Many strong opinions exist about the “Do Nots” of playing with dogs. While I agree with some of these prohibitions, there are three common dog play “don’ts” that are myths. Before I get into the myths, I want to mention a few real worries that do exist.
Wrestle Play and Teasing: I do stand by the ban on rough-and-tumble wrestle play between dogs and humans and the teasing that often accompanies it. Though wrestle play betwen dogs and humans can be fun, the high emotional arousal that results often leads to a lack of inhibition, and that’s when trouble can happen, even to nice dogs and to nice people.
The play styles used in wrestle are also used in serious fights and predation. Rough play is typically okay for play between dogs but can create real danger with people. When you (or your nephew or the little girl who lives next door) are down on the ground with your face next to an excited predator with dangerous weapons in her mouth, bites can happen. Serious bites could happen, even if the dog has never bitten before. All too often, I’ve seen shocked and devastated families crying in my office, and I don’t want it to happen to anyone else.
Chasing Dogs: I’m also opposed to people chasing dogs, preferring to let dogs chase people instead. If you chase your dog, you risk teaching your dog that moving toward her means the game is afoot, making her more likely to run away even when you approach her for another reason. This can ruin your dog’s recall.
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Chasing your dog can also lead to injury if your dog charges away from you into the street or other unsafe area. There’s no denying that letting a person chase a dog can be a great reinforcement for the dog, but I only approve this game for dogs who are so well-trained that the person can stop the game at any time and successfully call the dog to come.
Dog Play Myths
I disagree with the following advice on how to play with your dog:
Myth #1: Don’t mix Dog training and play.
Not true! It’s actually great to incorporate play into dog training sessions. The best dog training occurs when the dog views an activity as a game rather than a lesson. Using chase games to teach recalls, playing follow to build a base for heeling, using tug to practice “take it” and “drop it,” and practicing stays with “find it” games or hide-and-seek are all great ways to blend training and play. Additionally, play is reinforcing, so playing with your dog may be better than the best treat.
Myth #2: Only young dogs need to play.
Not true! A small percentage of animal species play at all, and even fewer play beyond childhood. Dogs and people remain playful into adulthood, which may partially explain why we’ve been best friends for thousands of years. Many older dogs stop playing only because they no longer have buddies to play with. Keep playing with your dog well into old age. It’s part of what makes them dogs and us human!
Myth #3: Don’t play tug with Your Dog.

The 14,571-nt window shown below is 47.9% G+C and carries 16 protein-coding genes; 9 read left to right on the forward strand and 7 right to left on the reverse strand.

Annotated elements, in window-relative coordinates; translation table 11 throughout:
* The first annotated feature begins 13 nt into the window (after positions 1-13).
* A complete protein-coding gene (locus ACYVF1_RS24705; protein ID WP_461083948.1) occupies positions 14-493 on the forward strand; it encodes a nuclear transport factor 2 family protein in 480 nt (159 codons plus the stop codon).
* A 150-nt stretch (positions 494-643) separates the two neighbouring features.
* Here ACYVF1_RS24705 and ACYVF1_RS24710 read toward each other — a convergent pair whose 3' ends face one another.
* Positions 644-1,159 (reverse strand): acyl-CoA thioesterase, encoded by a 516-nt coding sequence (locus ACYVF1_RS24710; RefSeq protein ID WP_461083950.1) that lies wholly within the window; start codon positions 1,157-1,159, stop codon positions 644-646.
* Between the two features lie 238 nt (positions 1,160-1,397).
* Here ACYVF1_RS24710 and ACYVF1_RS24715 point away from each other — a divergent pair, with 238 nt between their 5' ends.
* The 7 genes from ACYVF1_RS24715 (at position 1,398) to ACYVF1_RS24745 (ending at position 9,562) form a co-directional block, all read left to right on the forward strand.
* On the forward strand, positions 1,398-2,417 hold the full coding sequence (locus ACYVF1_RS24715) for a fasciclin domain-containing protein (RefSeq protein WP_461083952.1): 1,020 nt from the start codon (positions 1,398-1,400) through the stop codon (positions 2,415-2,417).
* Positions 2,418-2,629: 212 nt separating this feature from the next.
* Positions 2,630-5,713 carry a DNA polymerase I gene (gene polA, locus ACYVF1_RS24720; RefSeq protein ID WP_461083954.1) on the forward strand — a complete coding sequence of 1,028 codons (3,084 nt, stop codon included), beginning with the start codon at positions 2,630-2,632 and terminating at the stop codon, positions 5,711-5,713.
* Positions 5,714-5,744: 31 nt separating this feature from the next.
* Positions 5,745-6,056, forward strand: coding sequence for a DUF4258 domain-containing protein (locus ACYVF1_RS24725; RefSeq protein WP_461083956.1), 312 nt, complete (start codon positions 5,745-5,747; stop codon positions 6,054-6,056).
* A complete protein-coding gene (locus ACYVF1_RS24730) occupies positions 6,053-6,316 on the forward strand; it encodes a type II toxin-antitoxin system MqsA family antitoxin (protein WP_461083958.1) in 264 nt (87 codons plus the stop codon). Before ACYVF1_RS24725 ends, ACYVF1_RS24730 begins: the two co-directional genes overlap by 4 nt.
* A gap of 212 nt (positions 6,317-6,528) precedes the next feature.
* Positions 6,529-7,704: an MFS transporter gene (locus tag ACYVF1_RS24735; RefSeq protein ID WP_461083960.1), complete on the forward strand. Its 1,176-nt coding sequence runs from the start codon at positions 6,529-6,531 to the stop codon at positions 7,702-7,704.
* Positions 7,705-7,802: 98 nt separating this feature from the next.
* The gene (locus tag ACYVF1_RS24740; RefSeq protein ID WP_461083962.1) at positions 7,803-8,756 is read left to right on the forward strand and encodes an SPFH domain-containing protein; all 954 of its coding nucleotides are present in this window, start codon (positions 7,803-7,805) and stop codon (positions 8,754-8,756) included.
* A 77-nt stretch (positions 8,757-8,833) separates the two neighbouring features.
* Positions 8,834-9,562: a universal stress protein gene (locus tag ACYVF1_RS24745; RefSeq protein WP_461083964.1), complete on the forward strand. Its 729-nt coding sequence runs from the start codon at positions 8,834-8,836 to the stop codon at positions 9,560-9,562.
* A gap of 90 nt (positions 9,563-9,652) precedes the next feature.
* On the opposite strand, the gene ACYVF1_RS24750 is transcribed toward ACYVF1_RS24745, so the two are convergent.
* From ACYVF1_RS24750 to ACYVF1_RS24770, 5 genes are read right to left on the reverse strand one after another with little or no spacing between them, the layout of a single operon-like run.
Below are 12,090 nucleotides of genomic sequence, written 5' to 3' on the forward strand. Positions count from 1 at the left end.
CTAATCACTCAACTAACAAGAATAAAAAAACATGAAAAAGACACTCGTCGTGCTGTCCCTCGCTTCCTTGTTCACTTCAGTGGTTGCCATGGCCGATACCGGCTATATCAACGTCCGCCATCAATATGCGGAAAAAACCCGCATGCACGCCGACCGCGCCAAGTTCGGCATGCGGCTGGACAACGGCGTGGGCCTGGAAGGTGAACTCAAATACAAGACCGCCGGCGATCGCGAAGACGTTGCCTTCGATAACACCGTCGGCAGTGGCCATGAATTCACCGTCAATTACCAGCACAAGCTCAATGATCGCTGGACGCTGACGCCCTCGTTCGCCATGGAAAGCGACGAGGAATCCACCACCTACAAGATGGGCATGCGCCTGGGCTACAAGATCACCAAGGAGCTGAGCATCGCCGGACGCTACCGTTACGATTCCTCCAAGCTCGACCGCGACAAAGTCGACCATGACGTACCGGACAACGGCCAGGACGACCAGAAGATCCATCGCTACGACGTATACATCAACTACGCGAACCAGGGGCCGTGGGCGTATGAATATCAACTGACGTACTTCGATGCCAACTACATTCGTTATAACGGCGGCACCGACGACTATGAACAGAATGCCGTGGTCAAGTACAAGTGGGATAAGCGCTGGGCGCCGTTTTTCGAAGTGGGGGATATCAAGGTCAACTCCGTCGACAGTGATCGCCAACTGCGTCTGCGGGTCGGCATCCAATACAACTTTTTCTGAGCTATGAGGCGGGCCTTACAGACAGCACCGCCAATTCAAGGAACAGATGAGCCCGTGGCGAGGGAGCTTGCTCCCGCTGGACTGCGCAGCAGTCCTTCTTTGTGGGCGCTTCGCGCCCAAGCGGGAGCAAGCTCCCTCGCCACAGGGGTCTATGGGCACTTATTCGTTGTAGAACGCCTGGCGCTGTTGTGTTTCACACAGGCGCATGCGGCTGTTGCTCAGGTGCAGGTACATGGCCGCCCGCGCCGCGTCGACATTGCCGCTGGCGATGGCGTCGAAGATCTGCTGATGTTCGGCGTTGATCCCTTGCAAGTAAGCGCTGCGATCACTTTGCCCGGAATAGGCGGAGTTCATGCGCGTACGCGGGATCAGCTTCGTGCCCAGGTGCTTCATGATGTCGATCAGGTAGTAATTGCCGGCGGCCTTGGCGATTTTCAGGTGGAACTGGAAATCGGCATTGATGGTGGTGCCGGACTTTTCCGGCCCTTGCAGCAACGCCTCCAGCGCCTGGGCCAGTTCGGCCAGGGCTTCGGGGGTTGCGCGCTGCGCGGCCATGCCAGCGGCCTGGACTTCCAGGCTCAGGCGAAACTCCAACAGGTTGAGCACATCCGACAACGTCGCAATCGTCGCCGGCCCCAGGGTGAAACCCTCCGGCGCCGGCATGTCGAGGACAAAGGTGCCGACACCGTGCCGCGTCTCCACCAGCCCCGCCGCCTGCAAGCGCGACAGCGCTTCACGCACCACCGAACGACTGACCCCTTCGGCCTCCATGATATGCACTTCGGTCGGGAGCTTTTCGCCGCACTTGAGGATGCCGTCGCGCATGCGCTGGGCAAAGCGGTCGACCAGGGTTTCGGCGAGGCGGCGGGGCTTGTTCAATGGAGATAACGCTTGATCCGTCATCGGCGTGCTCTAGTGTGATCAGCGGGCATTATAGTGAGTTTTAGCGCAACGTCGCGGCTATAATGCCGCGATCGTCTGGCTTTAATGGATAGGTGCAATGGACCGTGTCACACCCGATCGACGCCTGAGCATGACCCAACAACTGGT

Most importantly, I disagree with this prohibition (at least for most dogs). Many people advise against playing tug, which is a shame because so many dogs adore it. Tug is a great game, and dogs can learn a lot from playing it. Many trainers share this view and actually teach tug in puppy classes. The earlier dogs learn the lessons that tug has to offer such as impulse control, mouth control and cooperation as well as skills like “take it” and “drop it,” the safer and more fun the game becomes.
For a long time, experts advised against playing tug with dogs for fear that it would create or increase aggressiveness in dogs. Later, tug was considered fine for most dogs as long as they were not allowed to “win” by keeping the toy at the end. The concern was that it would have bad consequences for her to feel she had just triumphed over the person.
A scientific study by Rooney and Bradshaw addressed this issue. They found that “winning” the toy in a game of tug had no impact on the relationship of the human-dog pair. Based on their research, though, we should still be thoughtful about letting certain dogs keep the toy after a tug game. The most playful dogs in the study exhibited significantly higher amounts of playful attention-seeking behavior when they were allowed to “win.” Therefore, it may be better not to allow those dogs who become relentlessly pushy about seeking more play time to “win” at tug.
Of course, for a few dogs, tug is a bad idea. Dogs who are prone to aggression induced by high arousal are not good candidates for it. The same warning applies to dogs with poor bite inhibition or poor self-control as well as those who tend to creep up the toy with their mouths during tug. Additionally, it may exacerbate resource-guarding behavior in dogs who already exhibit it.
For most dogs though, tug has many benefits. It is interactive and requires cooperation between humans and dogs. It can give dogs exercise and help them stretch their bodies prior to other activities such as running or agility. Tug can effectively rev up an agility dog for maximum success on the course. It helps many dogs learn better mouth control in general.
With so many “Do nots” on how to play with dogs, the most important may be this: Do not spend so much time worrying about playing with your dog that you don’t have time to actually play with her.